I became interested—no, fascinated—with the possibility of decorating eggs many years ago when I was visiting a friend who invited me to join her in a crafty afternoon of attaching feathers, ribbons, glass gems and beads from costume jewelry, and other interesting small items to Styrofoam balls to hang on a Christmas tree. A bit of time went by in which I did nothing to practice such a craft, but late one fall I remembered that earlier experience and decided to work out a way to use eggs instead of artificial materials. What I wanted to do was work with the shell, both inside and outside, for my project.
There were some problems to solve. In order to get the shell emptied there had to be a way to empty it and create an opening large enough to receive small items and decoration materials. I couldn’t cook the egg first, of course. “Blowing” the egg through a pin-hole wasn’t going to provide the raw egg had to be liberated by making a hole in the side of the shell and letting the contents drain out. (I usually found someone who would use these contents for baking, so there really was no waste.) The inside of the shell had to be thoroughly rinsed with cold water to remove any vestige of the egg white or yolk to prevent odor from forming. Further, the jagged edge of the hole had to be made smoother and as symmetrical as possible. All this had to be done without cracking the shell.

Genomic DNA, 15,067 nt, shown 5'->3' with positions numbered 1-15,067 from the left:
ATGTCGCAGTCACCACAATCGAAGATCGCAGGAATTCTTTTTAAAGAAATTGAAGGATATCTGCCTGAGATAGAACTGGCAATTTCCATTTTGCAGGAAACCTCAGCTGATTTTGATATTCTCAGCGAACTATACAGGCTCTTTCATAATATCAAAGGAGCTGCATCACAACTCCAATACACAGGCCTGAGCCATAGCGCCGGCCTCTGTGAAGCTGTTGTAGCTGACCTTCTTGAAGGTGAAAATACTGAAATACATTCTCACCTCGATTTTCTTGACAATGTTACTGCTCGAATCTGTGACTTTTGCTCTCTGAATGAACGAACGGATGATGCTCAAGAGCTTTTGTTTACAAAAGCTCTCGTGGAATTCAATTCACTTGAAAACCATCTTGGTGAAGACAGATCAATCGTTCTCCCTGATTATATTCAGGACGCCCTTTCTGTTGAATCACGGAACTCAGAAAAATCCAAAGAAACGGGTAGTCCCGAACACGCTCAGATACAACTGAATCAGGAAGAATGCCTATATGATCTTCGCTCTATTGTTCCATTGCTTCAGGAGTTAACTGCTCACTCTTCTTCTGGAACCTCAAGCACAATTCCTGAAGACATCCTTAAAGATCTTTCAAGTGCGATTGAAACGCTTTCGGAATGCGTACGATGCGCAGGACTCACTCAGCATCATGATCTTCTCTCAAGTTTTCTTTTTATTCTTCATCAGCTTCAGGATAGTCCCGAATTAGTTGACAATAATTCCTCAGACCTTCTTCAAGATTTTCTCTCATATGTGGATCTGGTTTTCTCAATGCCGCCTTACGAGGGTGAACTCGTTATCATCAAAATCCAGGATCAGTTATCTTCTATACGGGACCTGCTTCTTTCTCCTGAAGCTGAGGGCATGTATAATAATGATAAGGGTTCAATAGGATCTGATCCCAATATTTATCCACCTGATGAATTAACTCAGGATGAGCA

I learned to cut the sharp peaks of the hole’s edge with scissors, and over the years I did lose a number of shells that just weren’t thick enough to tolerate that process. Another lesson: organic eggs had the toughest shells but were usually brown, and I needed white shells. It took some searching but I found several stores where I could get “good” eggs.
Once the eggs were cleaned, dry and shaped, the imagination took over. Materials from craft stores such as Michael’s, on-line resources for ribbons and sequins, and caches of old jewelry or miniature figurines served as a basis, but the breadth of options expanded as ideas for new designs came to me. Almost all of the eggs were planned as gifts for specific people, so it was fun to work out how to decorate the shell both inside and outside to make the egg visually relevant to the individual.
In every case, the process of decorating was a slow one. Often the interior figures had to be prepared with separate small parts glued together; it might take an over-night to make sure the pieces were secure. Learning how to apply the thin ribbon around the outside circumference took patience and practice. This “art” became a weeks-long event during the late fall and early winter evenings prior to Christmas.
Egg Art has been a delightful expression of creativity, ingenuity, and problem-solving for me over several decades. I would recommend it as a craft option for anyone!